UNITED NATIONS (AP) — The head of the latest investigation into the 1961 plane crash that killed U.N. Secretary-General Dag Hammarskjold is reiterating that an external attack may have downed the aircraft — and is urging the U.S., Britain, South Africa and Russia to provide more information to help clear up the mystery.
A former chief justice in Tanzania, Mohamed Chande Othman, said in a 95-page report released Monday that based on all information now available "it appears plausible that an external attack or threat may have been a cause of the crash, whether by way of a direct attack ... or by causing a momentary distraction of the pilots."
But Othman said it hasn't been possible to conclude whether sabotage may have been a cause because of difficulties in obtaining relevant documents in South Africa.
He said it also remains possible the crash resulted from pilot error, "despite the experience of the crew and the otherwise normal conditions that preceded the approach to landing "
Widely considered the U.N.'s most effective secretary-general, Hammarskjold was on a peace mission to Congo and died when his chartered DC-6 went down near Ndola Airport in modern-day Zambia, then the British protectorate of Northern Rhodesia.
Congo won its freedom from Belgium in 1960 and the Swedish diplomat was flying into a war zone infested with mercenaries and riven by Cold War tensions. Multinational companies coveted its vast mineral wealth and the country's government was challenged by a Western-backed insurgency in Katanga province, which hosted mining interests belonging to the U.S., Britain and Belgium.
U.N. Secretary-General Antonio Guterres said in a letter transmitting the report that Othman had reaffirmed the conclusions of his 2017 report to the General Assembly: that it is plausible an external threat or attack caused the crash.
He said Othman had received new information about possible causes in the past two years, including probable intercepts of relevant communications, information on the military capacities of parties for staging a possible attack, and "the presence in the area of foreign paramilitary, including pilots, and intelligence personnel."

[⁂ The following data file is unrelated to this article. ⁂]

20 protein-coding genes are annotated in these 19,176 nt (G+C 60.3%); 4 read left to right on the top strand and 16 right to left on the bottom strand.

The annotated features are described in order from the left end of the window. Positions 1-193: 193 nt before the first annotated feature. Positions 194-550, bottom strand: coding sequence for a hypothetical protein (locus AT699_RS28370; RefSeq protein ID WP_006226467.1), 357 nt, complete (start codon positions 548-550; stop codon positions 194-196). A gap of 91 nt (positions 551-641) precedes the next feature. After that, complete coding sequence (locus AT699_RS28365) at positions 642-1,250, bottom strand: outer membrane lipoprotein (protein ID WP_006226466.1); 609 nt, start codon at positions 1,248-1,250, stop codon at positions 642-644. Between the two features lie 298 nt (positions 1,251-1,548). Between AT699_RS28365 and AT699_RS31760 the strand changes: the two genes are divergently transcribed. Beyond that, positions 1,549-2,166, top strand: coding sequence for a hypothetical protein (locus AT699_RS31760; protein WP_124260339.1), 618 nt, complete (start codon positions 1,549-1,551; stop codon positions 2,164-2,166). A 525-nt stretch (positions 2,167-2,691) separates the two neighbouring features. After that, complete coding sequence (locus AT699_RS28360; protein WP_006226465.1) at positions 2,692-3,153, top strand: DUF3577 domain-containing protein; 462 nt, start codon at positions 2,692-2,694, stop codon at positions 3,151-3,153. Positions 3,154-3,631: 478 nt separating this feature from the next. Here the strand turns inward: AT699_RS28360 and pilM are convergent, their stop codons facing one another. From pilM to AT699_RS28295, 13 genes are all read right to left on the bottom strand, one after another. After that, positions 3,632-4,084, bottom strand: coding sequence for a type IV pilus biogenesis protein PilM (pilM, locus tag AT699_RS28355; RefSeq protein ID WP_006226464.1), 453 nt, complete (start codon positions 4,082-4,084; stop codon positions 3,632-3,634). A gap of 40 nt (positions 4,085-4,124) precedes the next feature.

But while Othman "has made much progress," Guterres said, "it is equally clear that the work will need to continue with renewed urgency, with a view to establishing the truth of the tragic event."
Othman said he received crash-related photographs and new information on the interception of radio communications, the role of air traffic control in Ndola, other individuals "of interest," other possible aircraft operating in the area, acts of local and foreign authorities, and crash site witnesses.
He stressed that the search for information about the crash has not been "exhaustive," saying the United Kingdom, United States and South Africa especially, but also Russia, have failed to respond "substantively" to queries about possible material in their intelligence, security and defense archives.
Othman said he asked 14 countries to appoint an independent and high-ranking person to perform a comprehensive internal review of intelligence, security and defense archives in those nations.
He commended Belgium, France, Sweden and Zimbabwe for "the depth and volume" of work by their appointees. And he said he was grateful for the work by appointees from Canada, Germany, Portugal and Zambia although there was less potential material they had to cover.
Othman said Angola replied that it was a Portuguese colony at the time and had no access to classified documents. Congo made an appointment and provided an interim report in July, saying the research was underway and access had been granted to all documents and archives, both classified and unclassified, he said.
Othman said South Africa made an appointment last May — 15 months after his request — which he called "a positive step" but he said he had not received any further information.
Britain also made an appointment in May and sent a letter the following month saying it had submitted all relevant documents, he said.
As for the United States, Othman said, an appointment was made in 2018, and in 2019 "I was advised that searches were ongoing, but responses to my substantive queries and requests for specific information were not received."
Regarding Russia, Othman said he was advised it had searched intelligence, security and defense archives but it did not appoint an independent person or provide details. He said he wrote to Russia in March to request "further engagement" on an independent appointee.
Othman said existing information and historical records show South Africa, the United Kingdom and the United States "hold important undisclosed information." They created or received records resulting from interceptions of United Nations and other communications, he said, and they had intelligence, security and defense sources monitoring or involved in events around the crash.
Othman made four recommendations: To continue the investigation, to again urge countries to appoint an independent person to determine whether relevant information about the crash exists, to have the next investigator report at the end whether countries complied, "including an observation as to whether any inference may be drawn as a result of non-compliance," and to ensure the U.N. continues to work to make key documents publicly available online.